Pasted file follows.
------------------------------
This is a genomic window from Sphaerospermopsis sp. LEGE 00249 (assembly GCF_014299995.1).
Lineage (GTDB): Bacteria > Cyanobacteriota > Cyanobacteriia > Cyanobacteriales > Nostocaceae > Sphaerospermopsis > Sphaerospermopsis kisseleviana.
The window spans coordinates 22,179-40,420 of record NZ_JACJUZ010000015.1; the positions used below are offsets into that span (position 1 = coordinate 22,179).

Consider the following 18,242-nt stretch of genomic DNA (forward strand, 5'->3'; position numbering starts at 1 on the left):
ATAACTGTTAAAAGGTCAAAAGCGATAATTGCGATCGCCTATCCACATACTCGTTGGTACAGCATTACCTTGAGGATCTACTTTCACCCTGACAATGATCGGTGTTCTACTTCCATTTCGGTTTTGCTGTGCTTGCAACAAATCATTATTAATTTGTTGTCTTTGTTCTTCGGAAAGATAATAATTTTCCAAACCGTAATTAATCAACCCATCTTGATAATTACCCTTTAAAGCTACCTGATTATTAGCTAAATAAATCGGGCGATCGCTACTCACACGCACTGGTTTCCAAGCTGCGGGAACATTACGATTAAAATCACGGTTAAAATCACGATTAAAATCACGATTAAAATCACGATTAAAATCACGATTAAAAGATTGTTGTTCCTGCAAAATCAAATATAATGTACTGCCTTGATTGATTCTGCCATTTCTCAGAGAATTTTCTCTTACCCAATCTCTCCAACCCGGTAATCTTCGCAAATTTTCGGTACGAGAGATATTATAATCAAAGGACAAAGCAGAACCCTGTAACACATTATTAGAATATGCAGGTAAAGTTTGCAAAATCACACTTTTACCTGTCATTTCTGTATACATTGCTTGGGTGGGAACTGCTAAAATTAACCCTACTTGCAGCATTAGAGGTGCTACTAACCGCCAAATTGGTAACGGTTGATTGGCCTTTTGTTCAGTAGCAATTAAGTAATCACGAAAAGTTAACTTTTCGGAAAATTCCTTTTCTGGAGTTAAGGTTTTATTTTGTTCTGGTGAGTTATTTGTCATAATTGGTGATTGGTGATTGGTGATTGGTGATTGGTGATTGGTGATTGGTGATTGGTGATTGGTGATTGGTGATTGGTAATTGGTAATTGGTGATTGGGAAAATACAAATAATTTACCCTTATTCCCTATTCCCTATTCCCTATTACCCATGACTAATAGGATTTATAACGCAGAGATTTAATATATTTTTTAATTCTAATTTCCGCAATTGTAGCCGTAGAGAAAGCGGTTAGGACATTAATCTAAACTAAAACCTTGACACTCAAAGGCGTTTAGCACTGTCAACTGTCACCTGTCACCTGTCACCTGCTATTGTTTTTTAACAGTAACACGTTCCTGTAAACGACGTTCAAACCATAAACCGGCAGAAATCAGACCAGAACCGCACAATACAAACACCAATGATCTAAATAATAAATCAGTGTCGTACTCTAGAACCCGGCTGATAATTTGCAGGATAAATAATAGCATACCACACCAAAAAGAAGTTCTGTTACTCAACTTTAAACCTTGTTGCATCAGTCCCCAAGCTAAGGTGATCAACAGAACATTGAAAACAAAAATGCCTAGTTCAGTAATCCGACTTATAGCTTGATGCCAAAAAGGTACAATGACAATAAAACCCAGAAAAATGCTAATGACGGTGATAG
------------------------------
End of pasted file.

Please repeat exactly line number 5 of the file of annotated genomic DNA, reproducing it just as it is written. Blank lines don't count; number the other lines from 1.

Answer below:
ATAACTGTTAAAAGGTCAAAAGCGATAATTGCGATCGCCTATCCACATACTCGTTGGTACAGCATTACCTTGAGGATCTACTTTCACCCTGACAATGATCGGTGTTCTACTTCCATTTCGGTTTTGCTGTGCTTGCAACAAATCATTATTAATTTGTTGTCTTTGTTCTTCGGAAAGATAATAATTTTCCAAACCGTAATTAATCAACCCATCTTGATAATTACCCTTTAAAGCTACCTGATTATTAGCTAAATAAATCGGGCGATCGCTACTCACACGCACTGGTTTCCAAGCTGCGGGAACATTACGATTAAAATCACGGTTAAAATCACGATTAAAATCACGATTAAAATCACGATTAAAATCACGATTAAAAGATTGTTGTTCCTGCAAAATCAAATATAATGTACTGCCTTGATTGATTCTGCCATTTCTCAGAGAATTTTCTCTTACCCAATCTCTCCAACCCGGTAATCTTCGCAAATTTTCGGTACGAGAGATATTATAATCAAAGGACAAAGCAGAACCCTGTAACACATTATTAGAATATGCAGGTAAAGTTTGCAAAATCACACTTTTACCTGTCATTTCTGTATACATTGCTTGGGTGGGAACTGCTAAAATTAACCCTACTTGCAGCATTAGAGGTGCTACTAACCGCCAAATTGGTAACGGTTGATTGGCCTTTTGTTCAGTAGCAATTAAGTAATCACGAAAAGTTAACTTTTCGGAAAATTCCTTTTCTGGAGTTAAGGTTTTATTTTGTTCTGGTGAGTTATTTGTCATAATTGGTGATTGGTGATTGGTGATTGGTGATTGGTGATTGGTGATTGGTGATTGGTGATTGGTGATTGGTGATTGGTAATTGGTAATTGGTGATTGGGAAAATACAAATAATTTACCCTTATTCCCTATTCCCTATTCCCTATTACCCATGACTAATAGGATTTATAACGCAGAGATTTAATATATTTTTTAATTCTAATTTCCGCAATTGTAGCCGTAGAGAAAGCGGTTAGGACATTAATCTAAACTAAAACCTTGACACTCAAAGGCGTTTAGCACTGTCAACTGTCACCTGTCACCTGTCACCTGCTATTGTTTTTTAACAGTAACACGTTCCTGTAAACGACGTTCAAACCATAAACCGGCAGAAATCAGACCAGAACCGCACAATACAAACACCAATGATCTAAATAATAAATCAGTGTCGTACTCTAGAACCCGGCTGATAATTTGCAGGATAAATAATAGCATACCACACCAAAAAGAAGTTCTGTTACTCAACTTTAAACCTTGTTGCATCAGTCCCCAAGCTAAGGTGATCAACAGAACATTGAAAACAAAAATGCCTAGTTCAGTAATCCGACTTATAGCTTGATGCCAAAAAGGTACAATGACAATAAAACCCAGAAAAATGCTAATGACGGTGATAG